Laura Hiscott reviews The Invisible Universe: Why There’s More to Reality than Meets the Eye by Matthew Bothwell
Like many people, I was afraid of the dark as a child. I would struggle to sleep in a pitch-black room, my imagination projecting anything scary onto the space I couldn’t see. Perhaps there are evolutionary reasons for this common fear to do with nocturnal predators, but there’s also a very simple one: sight is the primary sense most of us rely on to collect information about our surroundings. If we can’t see what’s around us, then how can we be sure there are no monsters lurking in the dark?
In astronomy, it turns out, invisible monsters are very real – even if they aren’t the kind that most children are scared of. From black holes to the ancestors of dead galaxies, these elusive cosmic characters are the focus of The Invisible Universe: Why There’s More to Reality than Meets the Eye, by Matthew Bothwell, an astronomer and science communicator at the University of Cambridge, UK.
In the introduction, Bothwell makes a compelling case for studying the unseeable by use of a striking analogy. If we consider the spectrum of visible light to be a single octave on a piano, with red light being the note middle C and blue light, roughly half the wavelength, being the C an octave above, then how far does the full spectrum of electromagnetic (EM) radiation extend? The answer is 65 octaves, “as much as nine grand pianos standing in a line”.
It’s a humbling fact for a species that uses sight as its main sense – and it doesn’t stop there. There are astronomical spectacles that would still elude us even if we could see across all 65 octaves of light. After all, we can’t see black holes because no light of any wavelength can escape them, while dark matter doesn’t seem to interact with EM radiation at all. Meanwhile, gravitational waves are ripples in the fabric of space-time itself rather than anything to do with EM radiation, and all we know about dark energy is that it is causing the universe to expand at an accelerating rate. The Invisible Universe has chapters dedicated to all of these phenomena, describing them vividly while explaining the physics behind them in an accessible manner.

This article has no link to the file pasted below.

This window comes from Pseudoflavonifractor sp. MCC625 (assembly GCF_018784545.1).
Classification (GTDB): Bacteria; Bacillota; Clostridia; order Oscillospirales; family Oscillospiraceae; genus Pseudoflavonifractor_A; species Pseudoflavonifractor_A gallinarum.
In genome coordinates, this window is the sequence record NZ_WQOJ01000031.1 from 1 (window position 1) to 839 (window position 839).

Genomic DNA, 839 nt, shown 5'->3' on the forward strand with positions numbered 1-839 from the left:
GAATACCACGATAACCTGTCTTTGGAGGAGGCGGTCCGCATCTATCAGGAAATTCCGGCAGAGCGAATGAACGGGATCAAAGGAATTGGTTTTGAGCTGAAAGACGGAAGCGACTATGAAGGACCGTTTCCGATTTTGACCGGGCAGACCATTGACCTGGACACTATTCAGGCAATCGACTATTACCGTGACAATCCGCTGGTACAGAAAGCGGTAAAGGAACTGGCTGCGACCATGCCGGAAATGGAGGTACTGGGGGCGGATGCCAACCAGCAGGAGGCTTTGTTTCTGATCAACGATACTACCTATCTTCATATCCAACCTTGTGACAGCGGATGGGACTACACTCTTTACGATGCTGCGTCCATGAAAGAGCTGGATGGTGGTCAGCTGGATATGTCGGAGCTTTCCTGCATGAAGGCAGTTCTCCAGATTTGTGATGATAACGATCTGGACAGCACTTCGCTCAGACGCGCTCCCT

Bothwell approaches each chapter like a detective story: he introduces some unexpected observation, follows the development of theories to explain it, and relates their triumphs or failures. One chapter that particularly swept me along is “Monsters in the dark: the quest to find the Universe’s hidden galaxies”.
Bothwell explains that there is a class of galaxies in the universe that are gargantuan even by galaxy standards – one such behemoth is “big enough to swallow the Milky Way, Andromeda, and all the space between”. But strangely, all the galaxies this size seem to be dead – they no longer actively form stars. The rest of this chapter reads like a cosmic murder mystery, as we look back in time – by looking deeper into space – in search of these galaxies’ ancestors and what killed them off.
Puzzlingly, there are no candidates visible in the images of deep space beamed back by the Hubble Space Telescope that are nearly extreme enough to be those predecessors. But non-visible sub-millimetre observations reveal a new type of galaxy in the early universe, shrouded in dust, that produced stars ten times more rapidly than even “starburst” galaxies nearby. These ancient star factories are excellent candidates for the dead galaxies’ ancestors, but how did they all die off? It is a testament to how much I enjoyed this chapter that I feel I shouldn’t give this spoiler away – but I will say that the resolution does not disappoint.